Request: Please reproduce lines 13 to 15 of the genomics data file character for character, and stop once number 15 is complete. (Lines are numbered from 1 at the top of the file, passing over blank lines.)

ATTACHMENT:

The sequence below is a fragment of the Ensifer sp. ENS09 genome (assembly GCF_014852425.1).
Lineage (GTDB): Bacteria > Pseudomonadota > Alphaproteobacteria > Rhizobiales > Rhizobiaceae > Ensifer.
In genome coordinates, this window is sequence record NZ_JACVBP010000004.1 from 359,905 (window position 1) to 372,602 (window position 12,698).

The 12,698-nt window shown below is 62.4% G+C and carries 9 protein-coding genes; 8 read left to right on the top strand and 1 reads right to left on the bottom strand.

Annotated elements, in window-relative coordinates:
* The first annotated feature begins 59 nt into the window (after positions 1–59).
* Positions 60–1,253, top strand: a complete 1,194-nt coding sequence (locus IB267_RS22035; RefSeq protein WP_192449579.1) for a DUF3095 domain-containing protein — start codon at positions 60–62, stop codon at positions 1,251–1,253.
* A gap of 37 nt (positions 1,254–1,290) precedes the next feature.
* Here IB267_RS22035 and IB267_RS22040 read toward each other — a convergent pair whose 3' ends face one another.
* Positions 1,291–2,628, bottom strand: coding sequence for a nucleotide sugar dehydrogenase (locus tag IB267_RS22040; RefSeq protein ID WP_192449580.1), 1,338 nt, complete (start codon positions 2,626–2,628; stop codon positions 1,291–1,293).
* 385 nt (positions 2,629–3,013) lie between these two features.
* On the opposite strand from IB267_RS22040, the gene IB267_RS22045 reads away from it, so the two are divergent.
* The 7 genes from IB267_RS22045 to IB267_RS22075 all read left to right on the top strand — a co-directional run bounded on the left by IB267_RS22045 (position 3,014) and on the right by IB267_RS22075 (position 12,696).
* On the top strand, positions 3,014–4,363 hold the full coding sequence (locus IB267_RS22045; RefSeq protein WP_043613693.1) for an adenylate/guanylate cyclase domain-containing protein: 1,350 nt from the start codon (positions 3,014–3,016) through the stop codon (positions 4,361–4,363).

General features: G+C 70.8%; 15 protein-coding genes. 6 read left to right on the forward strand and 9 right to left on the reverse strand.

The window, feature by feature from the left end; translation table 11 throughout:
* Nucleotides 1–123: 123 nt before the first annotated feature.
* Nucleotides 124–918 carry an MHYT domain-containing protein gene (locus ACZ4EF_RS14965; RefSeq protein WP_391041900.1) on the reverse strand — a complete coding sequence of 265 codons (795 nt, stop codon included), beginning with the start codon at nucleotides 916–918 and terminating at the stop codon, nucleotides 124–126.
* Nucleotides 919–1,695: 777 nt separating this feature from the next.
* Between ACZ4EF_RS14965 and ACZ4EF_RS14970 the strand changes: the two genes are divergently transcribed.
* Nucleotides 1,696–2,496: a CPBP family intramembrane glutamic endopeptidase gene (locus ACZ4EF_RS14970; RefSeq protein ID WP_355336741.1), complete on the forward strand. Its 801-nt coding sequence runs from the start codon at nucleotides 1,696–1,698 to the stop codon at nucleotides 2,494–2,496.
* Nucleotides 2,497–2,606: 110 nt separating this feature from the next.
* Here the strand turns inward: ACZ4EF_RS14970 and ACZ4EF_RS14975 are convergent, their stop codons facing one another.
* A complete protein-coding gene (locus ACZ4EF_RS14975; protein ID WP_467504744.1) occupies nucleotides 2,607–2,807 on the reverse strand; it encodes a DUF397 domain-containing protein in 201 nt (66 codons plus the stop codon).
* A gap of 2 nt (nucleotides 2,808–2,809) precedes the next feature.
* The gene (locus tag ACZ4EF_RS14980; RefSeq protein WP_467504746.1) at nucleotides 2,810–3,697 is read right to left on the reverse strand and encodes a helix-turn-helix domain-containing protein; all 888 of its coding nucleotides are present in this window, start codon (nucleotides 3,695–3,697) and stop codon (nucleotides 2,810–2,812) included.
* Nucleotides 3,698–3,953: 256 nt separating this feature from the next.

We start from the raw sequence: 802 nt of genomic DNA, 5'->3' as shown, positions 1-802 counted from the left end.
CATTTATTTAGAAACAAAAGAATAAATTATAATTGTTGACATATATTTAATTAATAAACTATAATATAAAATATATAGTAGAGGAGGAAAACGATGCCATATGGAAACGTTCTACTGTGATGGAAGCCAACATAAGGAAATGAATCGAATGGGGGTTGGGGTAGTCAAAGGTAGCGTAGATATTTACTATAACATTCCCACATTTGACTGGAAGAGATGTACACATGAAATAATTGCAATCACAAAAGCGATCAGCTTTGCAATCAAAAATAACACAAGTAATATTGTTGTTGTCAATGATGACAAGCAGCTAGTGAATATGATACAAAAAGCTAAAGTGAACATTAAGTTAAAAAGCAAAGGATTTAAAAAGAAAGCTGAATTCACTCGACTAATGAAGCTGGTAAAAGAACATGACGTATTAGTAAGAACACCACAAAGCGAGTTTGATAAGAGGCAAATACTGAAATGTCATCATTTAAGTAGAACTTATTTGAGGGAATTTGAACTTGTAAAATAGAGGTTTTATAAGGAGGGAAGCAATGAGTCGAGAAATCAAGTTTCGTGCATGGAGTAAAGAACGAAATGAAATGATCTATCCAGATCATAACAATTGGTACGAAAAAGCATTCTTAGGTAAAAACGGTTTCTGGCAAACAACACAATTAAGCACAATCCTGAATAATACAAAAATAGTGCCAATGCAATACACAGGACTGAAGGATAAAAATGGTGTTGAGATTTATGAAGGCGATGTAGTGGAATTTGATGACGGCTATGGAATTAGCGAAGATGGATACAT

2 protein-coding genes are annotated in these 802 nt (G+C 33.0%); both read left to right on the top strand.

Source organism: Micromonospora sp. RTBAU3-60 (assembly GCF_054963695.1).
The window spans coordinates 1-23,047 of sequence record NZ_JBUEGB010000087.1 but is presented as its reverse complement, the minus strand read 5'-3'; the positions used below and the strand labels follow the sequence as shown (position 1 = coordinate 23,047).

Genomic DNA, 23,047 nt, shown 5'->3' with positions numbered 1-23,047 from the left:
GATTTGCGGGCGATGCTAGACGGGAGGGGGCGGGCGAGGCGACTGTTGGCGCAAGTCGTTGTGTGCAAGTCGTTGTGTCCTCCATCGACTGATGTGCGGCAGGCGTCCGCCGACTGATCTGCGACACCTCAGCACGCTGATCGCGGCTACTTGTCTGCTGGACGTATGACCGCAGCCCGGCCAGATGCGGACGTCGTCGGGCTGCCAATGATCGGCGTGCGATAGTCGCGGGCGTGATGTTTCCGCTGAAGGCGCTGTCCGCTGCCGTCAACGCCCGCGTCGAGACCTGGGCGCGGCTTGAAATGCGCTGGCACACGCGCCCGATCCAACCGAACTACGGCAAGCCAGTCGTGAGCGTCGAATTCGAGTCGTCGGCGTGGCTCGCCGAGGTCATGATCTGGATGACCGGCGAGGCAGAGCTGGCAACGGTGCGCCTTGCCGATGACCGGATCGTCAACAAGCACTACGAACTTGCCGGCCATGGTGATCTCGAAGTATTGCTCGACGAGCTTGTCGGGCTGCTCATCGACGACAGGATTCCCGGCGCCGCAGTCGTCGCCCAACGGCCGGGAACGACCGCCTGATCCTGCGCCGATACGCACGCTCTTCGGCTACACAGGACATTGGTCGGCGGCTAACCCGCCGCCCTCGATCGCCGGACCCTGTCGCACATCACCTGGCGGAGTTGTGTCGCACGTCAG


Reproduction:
* The 7 genes from IB267_RS22045 to IB267_RS22075 all read left to right on the top strand — a co-directional run bounded on the left by IB267_RS22045 (position 3,014) and on the right by IB267_RS22075 (position 12,696).
* On the top strand, positions 3,014–4,363 hold the full coding sequence (locus IB267_RS22045; RefSeq protein WP_043613693.1) for an adenylate/guanylate cyclase domain-containing protein: 1,350 nt from the start codon (positions 3,014–3,016) through the stop codon (positions 4,361–4,363).

General features: G+C 70.8%; 15 protein-coding genes. 6 read left to right on the forward strand and 9 right to left on the reverse strand.